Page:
Miami International (KMIA) is the major commercial field. It is one of the busiest in the world.  The field is the closest to the city, but I prefer one of the more general aviation-friendly airports. If you like to land long, try Runway 9-27 at 13,000 feet or 8R-26L at 10,500 feet. Approaches include GPS, RNAV, LOC, LOC/DME, NDB or VORTAC.  I recommend Landmark Aviation. 305/874-1477

Kendall-Tamiami Executive (KTMB) is about 12 miles southwest of the city. At an elevation of eight feet above sea level, the field has three runways. Runway 13-31 is 4000 feet in length. The two parallel runways, 9L-27R and 9R-27L are each 5000 feet long.  Approaches include a GPS, RNAV, ILS, LOC and even an NDB. Reliance Aviation (305/233-0310) is one of several FBO facilities.

My favorite is the legendary and historic Opa-Locka (KOPF). Runway 9L-27R is 8000 feet long. Runway 9R-27L is 4300 feet long. In addition, there are two diagonal runways, 12-30, which is 6800 feet in length and 18-36, which is also 4300 feet long. Approaches include GPS, RNAV, ILS and ILS/DME. The field, at eight feet above sea level, is about 15 miles north of town. Orion (305/455-2295) is my FBO of choice.

This airport is filled with aviation history. Aviation pioneer and manufacturer Glenn Curtiss founded the airport in 1927. He started the Glenn Curtiss Aviation School at what was then Glenn Curtiss Field. The field underwent several name changes. The airport became the center of naval operations, then civilian flight training. During WWII, the field was designated a Naval Air Station and was headquarters for the U.S. Naval Training Command.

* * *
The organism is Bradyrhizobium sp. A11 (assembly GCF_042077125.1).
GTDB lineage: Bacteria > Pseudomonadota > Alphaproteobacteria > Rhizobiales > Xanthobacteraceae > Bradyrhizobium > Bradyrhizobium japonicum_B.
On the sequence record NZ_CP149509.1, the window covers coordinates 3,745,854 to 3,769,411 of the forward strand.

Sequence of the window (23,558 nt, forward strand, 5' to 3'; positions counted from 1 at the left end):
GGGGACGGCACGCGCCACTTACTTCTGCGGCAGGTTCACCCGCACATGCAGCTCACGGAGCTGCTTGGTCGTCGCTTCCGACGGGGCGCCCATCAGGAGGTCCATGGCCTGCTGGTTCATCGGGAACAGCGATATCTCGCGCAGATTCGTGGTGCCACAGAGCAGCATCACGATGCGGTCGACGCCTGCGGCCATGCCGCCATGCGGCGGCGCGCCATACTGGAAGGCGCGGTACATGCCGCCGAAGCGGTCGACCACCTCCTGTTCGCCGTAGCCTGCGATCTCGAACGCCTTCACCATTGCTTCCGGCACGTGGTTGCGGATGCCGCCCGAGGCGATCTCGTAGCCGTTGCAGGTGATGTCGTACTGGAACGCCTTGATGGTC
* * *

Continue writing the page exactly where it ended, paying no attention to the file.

Many noteworthy events occurred at this airport. The Graf Zeppelin landed here.  Amelia Earhart launched her attempt to circle the globe from this field.  A more infamous morsel of history is the fact that some of the 9/11 hijackers trained at Opa-Locka.

I love the new Miami.  It has evolved into a refined blend of childhood and adulthood.  I can’t wait to visit again.